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All dog owners want to do the best by their dogs, and a large part of this means choosing and feeding a good quality diet that is a good fit for the dog’s requirements, including their activity levels and life stage. However, because the average dog owner isn’t also an expert on canine nutrition, it can be hard to know how to do this, when most of the guidance and direction we as dog owners receive comes from pet food packaging and advertisements!
Protein is of course one of the most important ingredients in dog food – and when it comes to dog food, protein usually comes from meat. You would naturally expect that a good quality dog food wouldn’t scrimp on the meat content – but if a food is high protein, does this necessarily mean that by default that it is also good quality?
Is feeding a high protein food a good way to provide an excellent diet for your dog?
In this article, we will answer these questions and look at whether or not a high protein dog food necessarily means that it is a premium or high-quality food.
Many dog owners automatically correlate protein as meaning meat, but this isn’t always the case. Whilst most of the protein in dog food is meat-derived, protein can also be found in other products too, including dairy products, eggs, pulses, and even vegetables.
Your dog’s body needs protein to provide energy, to create and repair tissue, and to produce all of the enzymes, hormones and chemicals that the body needs. Without enough protein in their diets, your dog won’t have much energy and won’t thrive – so how much protein do dogs actually need?
When you look at the ingredients listing of your dog food, you will see a breakdown of the analytical constituents as well as the ingredients itself. For an average healthy adult dog, you will tend to find that a middle of the road good quality food will contain anywhere between 18% and 30% total protein, which may be drawn from a variety of sources and not just meat.
Lower than 20% is generally considered to be too low, other than for dogs that are deliberately being fed a low protein diet due to a health issue or for another good reason. However, few regular foods will contain more than 30% protein, which is a surprise to many dog owners, who tend to imagine that dogs eat more meat than anything else.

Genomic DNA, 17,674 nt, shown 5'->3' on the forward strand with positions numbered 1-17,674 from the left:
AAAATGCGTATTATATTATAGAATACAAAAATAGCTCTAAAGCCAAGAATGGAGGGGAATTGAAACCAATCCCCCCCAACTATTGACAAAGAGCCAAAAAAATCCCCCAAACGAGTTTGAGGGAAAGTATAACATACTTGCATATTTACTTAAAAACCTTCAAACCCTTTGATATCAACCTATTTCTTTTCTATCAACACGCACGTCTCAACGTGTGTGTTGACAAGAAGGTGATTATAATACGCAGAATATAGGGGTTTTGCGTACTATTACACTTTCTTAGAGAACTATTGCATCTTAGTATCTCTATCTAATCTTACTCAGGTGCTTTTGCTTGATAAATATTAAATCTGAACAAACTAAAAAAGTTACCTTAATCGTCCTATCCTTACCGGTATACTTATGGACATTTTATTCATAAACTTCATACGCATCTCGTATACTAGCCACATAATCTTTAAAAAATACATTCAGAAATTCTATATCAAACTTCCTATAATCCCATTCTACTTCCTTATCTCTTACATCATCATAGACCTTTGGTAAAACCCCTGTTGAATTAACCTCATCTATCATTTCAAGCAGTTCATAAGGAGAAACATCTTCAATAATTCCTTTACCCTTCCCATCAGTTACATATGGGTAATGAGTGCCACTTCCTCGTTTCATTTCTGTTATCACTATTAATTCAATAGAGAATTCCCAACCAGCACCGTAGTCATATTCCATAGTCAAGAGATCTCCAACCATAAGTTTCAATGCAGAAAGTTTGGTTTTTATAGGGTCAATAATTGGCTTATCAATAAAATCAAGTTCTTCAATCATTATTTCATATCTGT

This is not the case – dogs are omnivores, and need more than just meat in their diets. They also need fibre and roughage in the form of plant matter – fruit and veg – and can also eat things like fish, eggs, dairy products, and even grains. Grains, however, have little to no nutritional value for dogs, and are generally used as a bulking agent in foods.
When you take into account the fact that 18-30% protein is around the norm for the average healthy adult dog’s diet, does it give your dog an advantage if you feed a diet with a higher level of protein in it?
Well, other than in a certain narrow range of situations, the answer is probably no. Protein might be what we think of as being the premium or main ingredient of dog food, but this doesn’t mean that it is the only thing that they need – or that too much won’t be bad for them.
It is entirely possible to give your dog an unbalanced diet if their food is too rich in protein, and feeding too much protein can cause problems such as excess weight gain, an increased risk of problems such as kidney disorders in later life, and malnutrition.
There is no good reason to seek out a high protein diet for your dog just for the sake of it, and as mentioned, this may even cause problems.
However, some dogs do need more protein than others, at certain stages of their lives – for example, growing puppies, nursing dams, and dogs that are highly active (such as those in high-level working roles of canine sport) all need more protein than the average active pet dog.
On the other hand, some dogs may need less protein than the norm, particularly dogs that are elderly, less active than normal, or that have an underlying health condition that can be affected by protein.
Ultimately, a better approach to choosing a good pet food for your dog would be looking at the source of protein, and the quality of it, rather than seeking a food with a higher amount of protein.
Look for a food that contains single-source whole cuts of meat rather than meat meal or by-products, and that cuts down on bulking agents like grain.
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